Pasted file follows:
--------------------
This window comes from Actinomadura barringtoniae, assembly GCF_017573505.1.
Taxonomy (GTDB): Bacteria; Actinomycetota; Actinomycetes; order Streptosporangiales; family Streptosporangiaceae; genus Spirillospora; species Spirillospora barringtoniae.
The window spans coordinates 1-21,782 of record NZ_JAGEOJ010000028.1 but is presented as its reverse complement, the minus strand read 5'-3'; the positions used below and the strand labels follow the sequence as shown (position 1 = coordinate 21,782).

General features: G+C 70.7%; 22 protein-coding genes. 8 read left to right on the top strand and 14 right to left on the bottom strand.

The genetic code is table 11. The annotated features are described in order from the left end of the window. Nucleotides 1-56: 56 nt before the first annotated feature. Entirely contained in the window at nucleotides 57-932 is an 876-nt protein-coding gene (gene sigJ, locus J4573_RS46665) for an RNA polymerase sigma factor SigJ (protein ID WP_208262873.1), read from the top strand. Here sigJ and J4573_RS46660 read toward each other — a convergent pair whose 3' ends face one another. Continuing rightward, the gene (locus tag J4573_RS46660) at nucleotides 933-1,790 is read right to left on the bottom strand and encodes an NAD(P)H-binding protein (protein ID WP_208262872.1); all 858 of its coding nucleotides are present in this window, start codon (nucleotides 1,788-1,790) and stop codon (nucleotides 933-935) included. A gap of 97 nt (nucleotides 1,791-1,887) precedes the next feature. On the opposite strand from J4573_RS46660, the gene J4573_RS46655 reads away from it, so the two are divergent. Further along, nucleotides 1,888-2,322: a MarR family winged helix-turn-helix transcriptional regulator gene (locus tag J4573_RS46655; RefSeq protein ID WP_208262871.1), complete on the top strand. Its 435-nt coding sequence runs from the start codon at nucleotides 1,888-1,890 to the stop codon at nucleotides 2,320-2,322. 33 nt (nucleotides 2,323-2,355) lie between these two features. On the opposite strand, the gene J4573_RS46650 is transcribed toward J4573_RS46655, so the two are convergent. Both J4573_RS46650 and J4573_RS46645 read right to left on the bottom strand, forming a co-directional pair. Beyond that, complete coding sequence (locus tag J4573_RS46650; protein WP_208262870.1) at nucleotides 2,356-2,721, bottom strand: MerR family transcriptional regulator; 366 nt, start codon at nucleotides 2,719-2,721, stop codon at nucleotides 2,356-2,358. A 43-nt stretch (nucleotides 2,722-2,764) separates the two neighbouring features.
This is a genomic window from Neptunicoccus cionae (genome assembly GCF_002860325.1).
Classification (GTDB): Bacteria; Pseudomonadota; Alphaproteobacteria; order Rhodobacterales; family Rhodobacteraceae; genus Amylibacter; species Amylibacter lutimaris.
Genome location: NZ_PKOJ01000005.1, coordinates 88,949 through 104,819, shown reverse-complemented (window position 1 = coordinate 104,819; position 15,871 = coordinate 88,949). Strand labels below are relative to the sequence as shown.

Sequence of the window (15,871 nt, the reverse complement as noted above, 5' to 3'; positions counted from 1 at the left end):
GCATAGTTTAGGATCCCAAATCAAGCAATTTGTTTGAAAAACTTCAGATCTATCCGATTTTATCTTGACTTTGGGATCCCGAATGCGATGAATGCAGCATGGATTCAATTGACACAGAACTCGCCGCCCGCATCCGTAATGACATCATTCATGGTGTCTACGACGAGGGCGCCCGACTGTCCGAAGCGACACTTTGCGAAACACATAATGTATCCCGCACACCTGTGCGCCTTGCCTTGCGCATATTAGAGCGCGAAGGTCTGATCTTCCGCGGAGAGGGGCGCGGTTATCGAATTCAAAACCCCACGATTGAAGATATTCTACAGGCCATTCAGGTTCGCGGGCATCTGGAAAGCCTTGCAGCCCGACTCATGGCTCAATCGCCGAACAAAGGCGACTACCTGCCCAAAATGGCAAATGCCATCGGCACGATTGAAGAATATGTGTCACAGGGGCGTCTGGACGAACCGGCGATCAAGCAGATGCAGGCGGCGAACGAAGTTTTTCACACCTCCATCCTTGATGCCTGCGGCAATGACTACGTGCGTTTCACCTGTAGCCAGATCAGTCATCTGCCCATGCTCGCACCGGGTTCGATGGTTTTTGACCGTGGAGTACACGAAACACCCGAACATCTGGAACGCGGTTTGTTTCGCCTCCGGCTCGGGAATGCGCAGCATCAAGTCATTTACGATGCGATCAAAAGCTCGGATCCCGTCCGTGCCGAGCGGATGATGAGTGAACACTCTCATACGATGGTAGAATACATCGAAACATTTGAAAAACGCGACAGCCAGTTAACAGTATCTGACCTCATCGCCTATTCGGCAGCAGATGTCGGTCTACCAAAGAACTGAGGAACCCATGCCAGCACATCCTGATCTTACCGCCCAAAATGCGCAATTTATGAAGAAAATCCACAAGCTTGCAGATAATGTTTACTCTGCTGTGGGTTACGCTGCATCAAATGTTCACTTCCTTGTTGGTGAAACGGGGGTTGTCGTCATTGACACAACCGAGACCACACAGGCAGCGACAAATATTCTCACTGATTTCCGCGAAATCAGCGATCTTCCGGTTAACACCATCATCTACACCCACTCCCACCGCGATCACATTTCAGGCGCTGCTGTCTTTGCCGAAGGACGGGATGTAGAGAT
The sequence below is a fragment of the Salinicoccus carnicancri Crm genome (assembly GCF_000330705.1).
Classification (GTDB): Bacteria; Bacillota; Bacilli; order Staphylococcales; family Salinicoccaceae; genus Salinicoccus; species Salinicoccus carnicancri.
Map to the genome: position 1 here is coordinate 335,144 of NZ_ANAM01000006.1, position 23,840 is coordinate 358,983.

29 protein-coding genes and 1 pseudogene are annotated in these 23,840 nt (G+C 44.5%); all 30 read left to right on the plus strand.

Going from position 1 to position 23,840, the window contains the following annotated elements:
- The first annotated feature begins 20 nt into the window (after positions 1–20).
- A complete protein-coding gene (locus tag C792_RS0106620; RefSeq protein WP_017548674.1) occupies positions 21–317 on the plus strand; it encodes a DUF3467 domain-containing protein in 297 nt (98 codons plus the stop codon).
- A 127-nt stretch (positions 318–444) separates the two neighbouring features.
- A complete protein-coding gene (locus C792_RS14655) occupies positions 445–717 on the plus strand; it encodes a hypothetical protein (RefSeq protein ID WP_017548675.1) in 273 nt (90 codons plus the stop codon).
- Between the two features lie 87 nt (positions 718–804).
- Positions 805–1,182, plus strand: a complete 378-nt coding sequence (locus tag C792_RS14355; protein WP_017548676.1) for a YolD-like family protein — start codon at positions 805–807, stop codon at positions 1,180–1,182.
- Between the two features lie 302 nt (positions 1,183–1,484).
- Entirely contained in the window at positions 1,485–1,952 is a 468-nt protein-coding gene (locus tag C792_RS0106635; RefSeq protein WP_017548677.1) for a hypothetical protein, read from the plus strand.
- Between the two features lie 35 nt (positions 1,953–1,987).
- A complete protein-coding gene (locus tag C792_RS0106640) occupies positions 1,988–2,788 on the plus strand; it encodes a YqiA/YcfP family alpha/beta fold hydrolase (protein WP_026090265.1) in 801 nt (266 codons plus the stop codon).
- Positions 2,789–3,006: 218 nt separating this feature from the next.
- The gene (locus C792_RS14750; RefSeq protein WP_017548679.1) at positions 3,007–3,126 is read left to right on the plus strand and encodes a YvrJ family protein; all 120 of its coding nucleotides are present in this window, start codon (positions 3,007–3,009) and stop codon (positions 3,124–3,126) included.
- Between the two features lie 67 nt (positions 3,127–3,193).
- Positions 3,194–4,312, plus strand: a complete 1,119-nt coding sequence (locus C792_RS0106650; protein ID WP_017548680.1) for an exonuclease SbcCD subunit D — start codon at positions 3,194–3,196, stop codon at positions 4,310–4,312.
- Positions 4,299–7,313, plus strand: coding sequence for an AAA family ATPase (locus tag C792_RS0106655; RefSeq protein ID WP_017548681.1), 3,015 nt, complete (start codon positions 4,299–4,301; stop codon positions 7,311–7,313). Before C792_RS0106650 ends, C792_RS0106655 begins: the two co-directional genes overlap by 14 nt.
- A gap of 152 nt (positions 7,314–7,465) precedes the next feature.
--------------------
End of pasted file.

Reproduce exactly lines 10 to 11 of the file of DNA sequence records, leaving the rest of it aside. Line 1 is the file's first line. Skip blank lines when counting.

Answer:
GCATAGTTTAGGATCCCAAATCAAGCAATTTGTTTGAAAAACTTCAGATCTATCCGATTTTATCTTGACTTTGGGATCCCGAATGCGATGAATGCAGCATGGATTCAATTGACACAGAACTCGCCGCCCGCATCCGTAATGACATCATTCATGGTGTCTACGACGAGGGCGCCCGACTGTCCGAAGCGACACTTTGCGAAACACATAATGTATCCCGCACACCTGTGCGCCTTGCCTTGCGCATATTAGAGCGCGAAGGTCTGATCTTCCGCGGAGAGGGGCGCGGTTATCGAATTCAAAACCCCACGATTGAAGATATTCTACAGGCCATTCAGGTTCGCGGGCATCTGGAAAGCCTTGCAGCCCGACTCATGGCTCAATCGCCGAACAAAGGCGACTACCTGCCCAAAATGGCAAATGCCATCGGCACGATTGAAGAATATGTGTCACAGGGGCGTCTGGACGAACCGGCGATCAAGCAGATGCAGGCGGCGAACGAAGTTTTTCACACCTCCATCCTTGATGCCTGCGGCAATGACTACGTGCGTTTCACCTGTAGCCAGATCAGTCATCTGCCCATGCTCGCACCGGGTTCGATGGTTTTTGACCGTGGAGTACACGAAACACCCGAACATCTGGAACGCGGTTTGTTTCGCCTCCGGCTCGGGAATGCGCAGCATCAAGTCATTTACGATGCGATCAAAAGCTCGGATCCCGTCCGTGCCGAGCGGATGATGAGTGAACACTCTCATACGATGGTAGAATACATCGAAACATTTGAAAAACGCGACAGCCAGTTAACAGTATCTGACCTCATCGCCTATTCGGCAGCAGATGTCGGTCTACCAAAGAACTGAGGAACCCATGCCAGCACATCCTGATCTTACCGCCCAAAATGCGCAATTTATGAAGAAAATCCACAAGCTTGCAGATAATGTTTACTCTGCTGTGGGTTACGCTGCATCAAATGTTCACTTCCTTGTTGGTGAAACGGGGGTTGTCGTCATTGACACAACCGAGACCACACAGGCAGCGACAAATATTCTCACTGATTTCCGCGAAATCAGCGATCTTCCGGTTAACACCATCATCTACACCCACTCCCACCGCGATCACATTTCAGGCGCTGCTGTCTTTGCCGAAGGACGGGATGTAGAGAT
The sequence below is a fragment of the Salinicoccus carnicancri Crm genome (assembly GCF_000330705.1).